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Genesis, Lange’s Commentary on the Holy Scriptures, by John Peter Lange, D.D. Zondervan Publ. House, Grand Rapids, Mich. Price $3.95.

The reissuing of Lange’s Commentary by the Zondervan Publ. House will, no doubt, be welcomed, not only by theologians, but also by many a general Bible student.

I have in my library a set of Lange’s Bibelwerk in German, and although I cannot agree with his theological views, I nevertheless find that he is quite a thorough and conservative exegete.

The present volume on Genesis is, besides, enriched by many valuable notes by the translators, especially by Prof. Lewis Taylor, who also wrote an introduction in this volume to the First Chapter, in which he discusses such subjects as “The Essential Ideas of Creation”, “the Hexaemeron in its Order”, etc. Together with these notes this first volume covers 665 pages, more than one-fourth more than the original work.

I gladly recommend this commentary on the book of Genesis to all that are interested in the study of Holy Scripture.

The Progress of Doctrine in the New Testament, by Thomas D. Bernard, M. A. Zondervan Publ. House, Grand Rapids, Mich. Price $1.75.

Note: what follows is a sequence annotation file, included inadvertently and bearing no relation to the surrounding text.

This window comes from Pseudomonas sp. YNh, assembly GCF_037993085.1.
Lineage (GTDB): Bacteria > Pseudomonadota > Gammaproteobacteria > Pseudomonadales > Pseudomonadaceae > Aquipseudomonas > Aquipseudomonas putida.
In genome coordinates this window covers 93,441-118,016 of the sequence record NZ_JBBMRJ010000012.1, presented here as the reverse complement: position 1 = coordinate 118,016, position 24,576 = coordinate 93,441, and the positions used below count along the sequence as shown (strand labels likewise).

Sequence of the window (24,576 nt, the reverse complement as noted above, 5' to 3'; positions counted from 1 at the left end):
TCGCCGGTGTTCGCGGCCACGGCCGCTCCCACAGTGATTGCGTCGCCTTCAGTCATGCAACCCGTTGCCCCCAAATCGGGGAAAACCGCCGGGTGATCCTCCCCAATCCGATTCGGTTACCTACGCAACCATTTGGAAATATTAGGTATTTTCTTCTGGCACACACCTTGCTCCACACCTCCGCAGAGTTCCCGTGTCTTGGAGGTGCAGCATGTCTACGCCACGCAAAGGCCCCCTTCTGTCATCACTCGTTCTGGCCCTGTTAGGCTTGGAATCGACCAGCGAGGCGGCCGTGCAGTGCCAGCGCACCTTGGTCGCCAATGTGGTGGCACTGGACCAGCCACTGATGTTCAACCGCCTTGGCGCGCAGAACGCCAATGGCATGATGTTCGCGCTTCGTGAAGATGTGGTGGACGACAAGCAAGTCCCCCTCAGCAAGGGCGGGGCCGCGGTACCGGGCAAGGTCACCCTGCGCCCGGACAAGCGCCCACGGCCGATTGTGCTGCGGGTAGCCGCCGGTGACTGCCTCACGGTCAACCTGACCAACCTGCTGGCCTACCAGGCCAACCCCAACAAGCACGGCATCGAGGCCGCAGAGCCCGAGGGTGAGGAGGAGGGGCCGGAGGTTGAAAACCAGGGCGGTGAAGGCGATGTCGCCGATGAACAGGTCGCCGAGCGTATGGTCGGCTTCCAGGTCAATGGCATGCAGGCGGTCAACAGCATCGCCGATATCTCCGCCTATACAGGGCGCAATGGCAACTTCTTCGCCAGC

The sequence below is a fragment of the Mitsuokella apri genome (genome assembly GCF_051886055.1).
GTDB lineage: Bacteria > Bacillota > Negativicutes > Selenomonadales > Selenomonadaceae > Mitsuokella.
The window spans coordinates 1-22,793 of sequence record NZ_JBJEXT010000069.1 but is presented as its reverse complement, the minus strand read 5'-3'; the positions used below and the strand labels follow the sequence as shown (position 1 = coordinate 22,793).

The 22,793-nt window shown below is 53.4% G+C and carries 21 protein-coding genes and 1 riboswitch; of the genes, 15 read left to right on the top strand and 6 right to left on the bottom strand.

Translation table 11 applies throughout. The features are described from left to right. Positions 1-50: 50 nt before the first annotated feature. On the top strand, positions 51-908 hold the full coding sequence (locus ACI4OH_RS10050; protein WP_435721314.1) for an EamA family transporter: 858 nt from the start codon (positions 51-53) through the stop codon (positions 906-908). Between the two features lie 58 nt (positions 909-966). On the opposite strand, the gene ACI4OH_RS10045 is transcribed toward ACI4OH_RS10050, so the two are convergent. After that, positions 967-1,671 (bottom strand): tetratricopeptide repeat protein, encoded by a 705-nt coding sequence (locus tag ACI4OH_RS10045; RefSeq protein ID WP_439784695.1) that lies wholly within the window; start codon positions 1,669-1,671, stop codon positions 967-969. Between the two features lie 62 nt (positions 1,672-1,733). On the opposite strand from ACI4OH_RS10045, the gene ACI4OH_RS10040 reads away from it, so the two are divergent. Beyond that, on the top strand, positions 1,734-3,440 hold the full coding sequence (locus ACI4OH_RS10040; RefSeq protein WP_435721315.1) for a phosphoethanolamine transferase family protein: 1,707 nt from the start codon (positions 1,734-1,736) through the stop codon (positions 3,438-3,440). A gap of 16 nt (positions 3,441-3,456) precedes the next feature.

This book contains a series of eight lectures, delivered at the University of Oxford in 1864. It offers very good Christian literature to all that are willing to put on their thinking cap.. The author proceeds from the profound conviction that the Bible is the Word of God, and, besides, his lectures are the fruit of thorough scholarship.

As to the scope and purpose of these lectures, the author writes in a preface: “It may appear to some

to announce the intention of drawing from the New Testament materials for a historical inquiry into the growth of Christian doctrine, as it took place in the minds and under the hands of the apostles. To others it may indicate a purpose of showing that the New Testament itself exhibits a scheme of progressive doctrine. . . .” The last mentioned is the purpose of the author.

Although I seriously doubt whether such a purpose is attainable, nevertheless there is much worthwhile reading material in the book, and I gladly recommend it to our readers.